For example, can you prosecute — you give some money, let’s say, to Mexico and — for programs involving security in Mexico, the border. Let’s make it right down your alley. And it turns out that somebody who is running one aspect of that program in Mexico, a Mexican national, favors his brother-in-law and takes a bribe from his brother-in-law to get his brother-in-law’s children a job somewhere.

Are you suggesting that the United States of America under an honest services theory could prosecute the individual in Mexico?

DOJ: Under honest services, there would have to be the use of a mailing or wire. Under [a relevant statute] I believe those facts would support a prosecution, if the funding were made pursuant to a federal program.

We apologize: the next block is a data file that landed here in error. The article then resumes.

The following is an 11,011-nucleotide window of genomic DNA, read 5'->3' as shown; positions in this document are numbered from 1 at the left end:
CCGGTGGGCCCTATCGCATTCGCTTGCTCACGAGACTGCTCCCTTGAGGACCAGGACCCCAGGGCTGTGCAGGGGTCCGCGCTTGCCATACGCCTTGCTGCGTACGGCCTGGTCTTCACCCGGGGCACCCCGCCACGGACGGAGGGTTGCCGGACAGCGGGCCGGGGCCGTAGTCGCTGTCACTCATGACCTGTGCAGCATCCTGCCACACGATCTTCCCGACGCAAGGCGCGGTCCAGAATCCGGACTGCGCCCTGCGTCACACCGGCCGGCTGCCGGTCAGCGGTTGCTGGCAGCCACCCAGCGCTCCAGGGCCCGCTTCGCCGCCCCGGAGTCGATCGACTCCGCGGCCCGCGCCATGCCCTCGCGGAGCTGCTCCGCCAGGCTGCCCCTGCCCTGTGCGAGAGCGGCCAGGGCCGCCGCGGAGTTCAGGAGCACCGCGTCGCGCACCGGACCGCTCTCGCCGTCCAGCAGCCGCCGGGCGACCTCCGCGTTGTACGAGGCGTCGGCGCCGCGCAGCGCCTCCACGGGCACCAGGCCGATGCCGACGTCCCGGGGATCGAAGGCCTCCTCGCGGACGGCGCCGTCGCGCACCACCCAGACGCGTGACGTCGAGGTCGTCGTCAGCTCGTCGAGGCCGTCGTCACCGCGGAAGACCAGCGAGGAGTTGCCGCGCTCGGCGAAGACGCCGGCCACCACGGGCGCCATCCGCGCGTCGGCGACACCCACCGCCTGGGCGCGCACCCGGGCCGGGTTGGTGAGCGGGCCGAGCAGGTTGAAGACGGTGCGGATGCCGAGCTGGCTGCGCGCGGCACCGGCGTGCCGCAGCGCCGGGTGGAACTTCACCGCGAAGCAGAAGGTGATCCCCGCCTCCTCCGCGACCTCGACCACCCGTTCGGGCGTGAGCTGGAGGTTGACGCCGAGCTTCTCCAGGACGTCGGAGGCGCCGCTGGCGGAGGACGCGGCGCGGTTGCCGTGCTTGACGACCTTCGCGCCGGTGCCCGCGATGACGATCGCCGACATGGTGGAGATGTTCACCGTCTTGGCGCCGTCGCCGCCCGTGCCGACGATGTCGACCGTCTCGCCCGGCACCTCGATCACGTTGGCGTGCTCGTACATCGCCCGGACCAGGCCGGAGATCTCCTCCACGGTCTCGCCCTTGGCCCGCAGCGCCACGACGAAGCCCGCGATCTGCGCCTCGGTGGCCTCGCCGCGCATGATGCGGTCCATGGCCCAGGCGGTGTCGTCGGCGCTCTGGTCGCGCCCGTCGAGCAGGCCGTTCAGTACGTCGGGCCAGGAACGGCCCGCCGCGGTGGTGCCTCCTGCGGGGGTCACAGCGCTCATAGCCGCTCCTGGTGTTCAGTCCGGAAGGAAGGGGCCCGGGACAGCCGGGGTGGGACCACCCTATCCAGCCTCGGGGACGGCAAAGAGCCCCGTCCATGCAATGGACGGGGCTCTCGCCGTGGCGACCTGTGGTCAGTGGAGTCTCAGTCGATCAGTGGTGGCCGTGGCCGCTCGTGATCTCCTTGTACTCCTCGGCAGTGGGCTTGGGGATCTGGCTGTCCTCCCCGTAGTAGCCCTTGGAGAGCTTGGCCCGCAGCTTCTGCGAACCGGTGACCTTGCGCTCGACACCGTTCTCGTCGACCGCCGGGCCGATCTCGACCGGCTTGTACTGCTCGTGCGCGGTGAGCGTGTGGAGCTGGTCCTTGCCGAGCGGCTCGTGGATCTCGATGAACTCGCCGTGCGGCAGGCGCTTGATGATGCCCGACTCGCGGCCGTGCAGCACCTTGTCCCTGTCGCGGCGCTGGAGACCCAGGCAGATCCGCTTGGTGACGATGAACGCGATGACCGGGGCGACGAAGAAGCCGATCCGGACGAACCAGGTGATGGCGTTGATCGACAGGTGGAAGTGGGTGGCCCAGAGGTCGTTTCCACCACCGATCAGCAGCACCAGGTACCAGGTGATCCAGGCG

THE COURT: So, in other words, if I — it’s your view, your view, that the United States of America can police foreign companies in the exercise of their operation involving foreign citizens on matters unrelated to the program which the United States gave money for — that is, for the specific purpose of the program — and that they then have jurisdiction to act in that regard.

DOJ: It is, your Honor, if it is pursuant to a federal program.

THE COURT: And do you have one case that says that?

DOJ: We have Campbell, your Honor, which was a District of Columbia case in which an Australian national was charged with bribery under 666 for conduct in Afghanistan relating to his work with a private contractor that received aid from the US AID.